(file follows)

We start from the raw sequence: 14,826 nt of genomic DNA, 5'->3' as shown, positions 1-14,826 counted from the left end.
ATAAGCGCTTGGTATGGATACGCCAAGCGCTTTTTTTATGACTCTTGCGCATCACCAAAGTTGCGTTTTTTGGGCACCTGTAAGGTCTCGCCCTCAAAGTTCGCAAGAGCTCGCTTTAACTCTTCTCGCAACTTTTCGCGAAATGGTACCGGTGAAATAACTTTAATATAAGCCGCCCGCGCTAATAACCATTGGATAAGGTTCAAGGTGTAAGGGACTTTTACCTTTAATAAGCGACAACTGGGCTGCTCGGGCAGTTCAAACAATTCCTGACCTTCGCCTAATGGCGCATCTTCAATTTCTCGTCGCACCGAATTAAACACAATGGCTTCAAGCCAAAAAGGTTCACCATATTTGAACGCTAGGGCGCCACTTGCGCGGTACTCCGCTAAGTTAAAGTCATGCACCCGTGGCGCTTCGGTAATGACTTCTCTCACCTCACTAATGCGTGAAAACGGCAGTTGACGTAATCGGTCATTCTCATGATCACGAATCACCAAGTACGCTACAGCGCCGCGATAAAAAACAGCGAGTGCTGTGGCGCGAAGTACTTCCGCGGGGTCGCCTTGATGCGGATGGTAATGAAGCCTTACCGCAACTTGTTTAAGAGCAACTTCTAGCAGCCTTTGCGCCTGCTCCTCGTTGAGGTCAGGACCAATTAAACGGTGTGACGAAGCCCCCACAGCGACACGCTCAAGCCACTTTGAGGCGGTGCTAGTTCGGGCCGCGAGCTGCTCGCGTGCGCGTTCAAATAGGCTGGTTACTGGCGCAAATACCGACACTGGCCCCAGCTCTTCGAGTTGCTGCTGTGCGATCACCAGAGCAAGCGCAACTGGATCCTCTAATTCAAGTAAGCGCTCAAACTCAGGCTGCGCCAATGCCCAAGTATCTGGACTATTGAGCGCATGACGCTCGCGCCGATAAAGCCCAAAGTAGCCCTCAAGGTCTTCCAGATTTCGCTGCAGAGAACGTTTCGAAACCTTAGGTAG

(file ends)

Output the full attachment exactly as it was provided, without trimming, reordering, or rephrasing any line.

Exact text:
We start from the raw sequence: 14,826 nt of genomic DNA, 5'->3' as shown, positions 1-14,826 counted from the left end.
ATAAGCGCTTGGTATGGATACGCCAAGCGCTTTTTTTATGACTCTTGCGCATCACCAAAGTTGCGTTTTTTGGGCACCTGTAAGGTCTCGCCCTCAAAGTTCGCAAGAGCTCGCTTTAACTCTTCTCGCAACTTTTCGCGAAATGGTACCGGTGAAATAACTTTAATATAAGCCGCCCGCGCTAATAACCATTGGATAAGGTTCAAGGTGTAAGGGACTTTTACCTTTAATAAGCGACAACTGGGCTGCTCGGGCAGTTCAAACAATTCCTGACCTTCGCCTAATGGCGCATCTTCAATTTCTCGTCGCACCGAATTAAACACAATGGCTTCAAGCCAAAAAGGTTCACCATATTTGAACGCTAGGGCGCCACTTGCGCGGTACTCCGCTAAGTTAAAGTCATGCACCCGTGGCGCTTCGGTAATGACTTCTCTCACCTCACTAATGCGTGAAAACGGCAGTTGACGTAATCGGTCATTCTCATGATCACGAATCACCAAGTACGCTACAGCGCCGCGATAAAAAACAGCGAGTGCTGTGGCGCGAAGTACTTCCGCGGGGTCGCCTTGATGCGGATGGTAATGAAGCCTTACCGCAACTTGTTTAAGAGCAACTTCTAGCAGCCTTTGCGCCTGCTCCTCGTTGAGGTCAGGACCAATTAAACGGTGTGACGAAGCCCCCACAGCGACACGCTCAAGCCACTTTGAGGCGGTGCTAGTTCGGGCCGCGAGCTGCTCGCGTGCGCGTTCAAATAGGCTGGTTACTGGCGCAAATACCGACACTGGCCCCAGCTCTTCGAGTTGCTGCTGTGCGATCACCAGAGCAAGCGCAACTGGATCCTCTAATTCAAGTAAGCGCTCAAACTCAGGCTGCGCCAATGCCCAAGTATCTGGACTATTGAGCGCATGACGCTCGCGCCGATAAAGCCCAAAGTAGCCCTCAAGGTCTTCCAGATTTCGCTGCAGAGAACGTTTCGAAACCTTAGGTAG